Tonight I filled my car with gas.  Yesterday I got groceries.  My house is clean.  My homily is almost finished for tomorrow.  My sugar bowl is full as is my milk jug.  There is money in my wallet, soon there will be food in my belly.  I live in a warm house with a freshly made bed.  I had a luxurious hot bath and soaked until my fingers turned to prunes.

When I moved West I made myself a promise that I would be the best Andrea I can be.  I fell deeply in love with someone I’ve been wanting to know for a long time.  Me.

I am kinder to myself.  I take better care of myself.  I medicate and feed and water and exercise and laugh and cry and love.  I can honestly say that I love myself.  There will never be this moment again in my life.  In 2017 I will turn 50.  And just as Canada is going to be celebrating it’s sesquicentennial for months, I will be celebrating my special year as well.

I will be kinder to myself.  I will laugh more.  I will go exploring.  I will not be afraid.  I will try new things.  I will write and sing and dance.  I will take risks and be successful.  I will take risks and be unsuccessful.  I will continue to fall deeper in love with myself.

I am spending New Year’s Eve alone this year.  I had a few invitations.  I turned them all down.  Yes, there is someone I would like to kiss at midnight, but we cannot be together tonight.  And frankly, I’ll be fast asleep by then. 🙂

2016 was a good year for me.  2017 will also be a good year for me.  I anticipate many adventures and many more shenanigans.  I will be happy with who I am right now.  As opposed to who I’d be 50 lbs lighter, or longer hair, or healthier, or happier.  I’m pretty damn good as I am now.

My promise for 2017 is to love myself more.  And in turn, to love those around me.  Who will, in turn, love those around them.  We can start a revolution of love.  We can choose to love first.  Without condition.  As we are meant to be loved.  With abundance.  Carefree.  Bountifully.  Beautifully.  Eternally.

As the poet and prophet Lin-Manuel Miranda said “Love is love is love”.  Amen.

Read Full Post »

In many parts of the Church, the second Sunday after Easter is filled with “Holy Humour”.  I have a colleague who writes a short sermon and intersperses it with jokes, quips and aphorisms.

I think it’s wonderful to laugh…and especially in Church.  Don’t get me wrong, what I do, I do with great love and affection.  With great respect and devotion.  And with absolute mindfulness.  Where I currently serve, I have two services on Sunday mornings.  The first service is from the Book of Common Prayer, written in 17th century vernacular.  Kind of Shakespearean in language, but we don’t speak like that anymore.  And yet, there is a beauty to the rhythm of the language.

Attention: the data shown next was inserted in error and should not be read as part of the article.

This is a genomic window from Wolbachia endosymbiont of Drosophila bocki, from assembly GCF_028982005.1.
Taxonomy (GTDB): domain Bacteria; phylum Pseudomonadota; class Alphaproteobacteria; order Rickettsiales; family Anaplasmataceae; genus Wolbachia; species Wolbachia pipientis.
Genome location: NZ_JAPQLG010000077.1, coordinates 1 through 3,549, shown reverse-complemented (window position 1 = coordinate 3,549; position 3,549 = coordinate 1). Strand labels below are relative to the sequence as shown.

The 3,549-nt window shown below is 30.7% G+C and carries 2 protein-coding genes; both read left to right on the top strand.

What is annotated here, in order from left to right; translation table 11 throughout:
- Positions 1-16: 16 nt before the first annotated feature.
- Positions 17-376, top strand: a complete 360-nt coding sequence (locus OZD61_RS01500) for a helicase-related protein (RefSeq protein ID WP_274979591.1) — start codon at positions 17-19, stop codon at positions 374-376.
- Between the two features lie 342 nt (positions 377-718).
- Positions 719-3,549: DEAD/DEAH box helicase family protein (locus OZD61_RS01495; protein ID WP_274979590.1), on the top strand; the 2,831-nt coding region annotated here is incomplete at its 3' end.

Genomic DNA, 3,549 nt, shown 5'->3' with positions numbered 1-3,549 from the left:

At the second service we use the more contemporary Book of Alternative Services.  Both books are incredible in their own ways.  The services are moving and beautiful.  And there are times when laughter can be introduced intentionally…or even unintentionally.

Today, the gospel reading was about Thomas, who is also known as the Doubter.  “Don’t be a Doubting Thomas” kind of thing.  A great story that, I believe, is often misunderstood.  Thomas is accused of doubting Jesus, but in fact, I believe he is doubting his friends.  They had just been through the most frightening time of their lives and they are gathered again in the upper room to regroup and figure out what happened and what to do next.

Jesus appears to them, out of thin air, shows them the wounds on his hands and side and breathes the Holy Spirit on them.  Thomas isn’t present at that moment.  What I think happened is that Thomas came back and they said “Guess who was here?”

Thomas says, “I don’t know, who was here?”

They say “Jesus”.

Thomas says “No way!”

They say “Ya-weh”.

Theologians or Hebrew scholars will be groaning.  Yaweh is another way to pronounce the Holy name of God.

Today I threw this joke out when I was preaching and only one person got it right away.  The overemphasis from me made it humourous to the rest of the congregation.  The joke itself failed.  The attempt to make it was successful.

I don’t tell jokes each week…in fact, I rarely do.  But we live in a time of such angst, anxiety and strife.  We live in a place where we fear for our safety and don’t trust anyone…and that’s not right.  We will lock ourselves away for fear of the stranger, just as the disciples did after Jesus arrest.  And we will lost the innocence and the humour in who we are.

That is devastating.

We were created in God’s image, which is nothing short of perfection.  Not in a societal standard, but in a way of love.  We were loved into being from the Divine, who could not imagine a world without us.  That should be celebrated.  That should be cherished.  That should make us feel incredible.  That should be celebrated!

And so, when you venture into God’s house, please think of it as a place of worship, of fellowship, of humour.  We know God has a sense of humour…otherwise how do you explain the platypus?  An animal made up of leftover parts…beaver’s tail, duck’s bill, etc.

Way to go God!  Thanks for the sense of humour!  Keep up the grand work!

Alleluia!!!  Let’s dance!

Read Full Post »

« Newer Posts